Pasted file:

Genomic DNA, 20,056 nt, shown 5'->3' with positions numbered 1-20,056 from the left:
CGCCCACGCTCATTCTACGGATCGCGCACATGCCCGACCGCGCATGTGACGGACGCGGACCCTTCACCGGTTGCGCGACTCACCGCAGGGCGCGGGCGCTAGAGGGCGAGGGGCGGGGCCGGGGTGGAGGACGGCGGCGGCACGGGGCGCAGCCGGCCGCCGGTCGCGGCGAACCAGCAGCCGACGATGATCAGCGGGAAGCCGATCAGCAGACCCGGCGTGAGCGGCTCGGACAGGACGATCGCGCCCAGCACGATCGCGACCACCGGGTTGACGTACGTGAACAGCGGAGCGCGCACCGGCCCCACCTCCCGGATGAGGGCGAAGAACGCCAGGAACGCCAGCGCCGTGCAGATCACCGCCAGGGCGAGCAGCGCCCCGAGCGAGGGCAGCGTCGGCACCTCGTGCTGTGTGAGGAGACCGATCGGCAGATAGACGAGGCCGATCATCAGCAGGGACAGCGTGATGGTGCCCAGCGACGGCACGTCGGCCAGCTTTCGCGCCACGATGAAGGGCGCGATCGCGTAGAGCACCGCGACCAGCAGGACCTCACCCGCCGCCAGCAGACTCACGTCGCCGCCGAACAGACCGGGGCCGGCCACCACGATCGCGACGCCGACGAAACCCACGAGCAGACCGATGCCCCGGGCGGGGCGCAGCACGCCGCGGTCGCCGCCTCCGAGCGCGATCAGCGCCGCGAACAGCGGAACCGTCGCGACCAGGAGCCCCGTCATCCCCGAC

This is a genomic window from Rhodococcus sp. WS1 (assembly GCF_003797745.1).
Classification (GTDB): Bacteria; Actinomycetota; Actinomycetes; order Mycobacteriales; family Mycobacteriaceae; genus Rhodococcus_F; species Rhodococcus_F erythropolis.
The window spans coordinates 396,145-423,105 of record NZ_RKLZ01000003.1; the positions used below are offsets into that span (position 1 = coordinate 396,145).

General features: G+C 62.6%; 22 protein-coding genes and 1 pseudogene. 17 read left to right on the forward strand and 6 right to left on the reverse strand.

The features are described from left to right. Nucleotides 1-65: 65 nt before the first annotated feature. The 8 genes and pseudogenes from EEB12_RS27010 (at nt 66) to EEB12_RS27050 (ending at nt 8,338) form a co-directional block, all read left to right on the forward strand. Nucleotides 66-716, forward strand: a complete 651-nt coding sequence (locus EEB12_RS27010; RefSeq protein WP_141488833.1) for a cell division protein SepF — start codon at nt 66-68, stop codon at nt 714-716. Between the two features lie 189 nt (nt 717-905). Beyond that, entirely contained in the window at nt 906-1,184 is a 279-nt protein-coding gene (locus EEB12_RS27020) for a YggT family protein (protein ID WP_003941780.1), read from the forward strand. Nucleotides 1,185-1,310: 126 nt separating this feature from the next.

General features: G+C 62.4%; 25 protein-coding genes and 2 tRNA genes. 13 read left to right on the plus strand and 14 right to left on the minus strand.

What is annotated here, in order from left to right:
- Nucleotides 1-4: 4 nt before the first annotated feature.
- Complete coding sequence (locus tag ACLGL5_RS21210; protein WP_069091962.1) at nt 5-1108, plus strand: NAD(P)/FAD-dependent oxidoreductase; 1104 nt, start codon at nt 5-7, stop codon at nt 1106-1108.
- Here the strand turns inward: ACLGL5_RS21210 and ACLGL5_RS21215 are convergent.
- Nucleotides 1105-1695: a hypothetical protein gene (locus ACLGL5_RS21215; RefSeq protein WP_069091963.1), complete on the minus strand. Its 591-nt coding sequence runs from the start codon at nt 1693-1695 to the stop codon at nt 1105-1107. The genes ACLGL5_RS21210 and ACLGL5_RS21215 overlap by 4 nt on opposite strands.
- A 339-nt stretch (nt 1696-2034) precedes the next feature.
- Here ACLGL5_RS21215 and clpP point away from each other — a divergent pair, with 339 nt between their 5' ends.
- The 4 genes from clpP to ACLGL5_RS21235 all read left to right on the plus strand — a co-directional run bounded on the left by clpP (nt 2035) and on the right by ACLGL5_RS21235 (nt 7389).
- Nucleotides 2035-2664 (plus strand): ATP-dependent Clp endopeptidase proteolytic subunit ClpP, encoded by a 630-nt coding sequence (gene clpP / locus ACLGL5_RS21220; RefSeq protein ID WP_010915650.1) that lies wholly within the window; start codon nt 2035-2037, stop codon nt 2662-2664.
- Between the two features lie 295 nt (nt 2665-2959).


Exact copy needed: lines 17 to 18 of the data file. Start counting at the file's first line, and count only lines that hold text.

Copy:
- Nucleotides 2035-2664 (plus strand): ATP-dependent Clp endopeptidase proteolytic subunit ClpP, encoded by a 630-nt coding sequence (gene clpP / locus ACLGL5_RS21220; RefSeq protein ID WP_010915650.1) that lies wholly within the window; start codon nt 2035-2037, stop codon nt 2662-2664.
- Between the two features lie 295 nt (nt 2665-2959).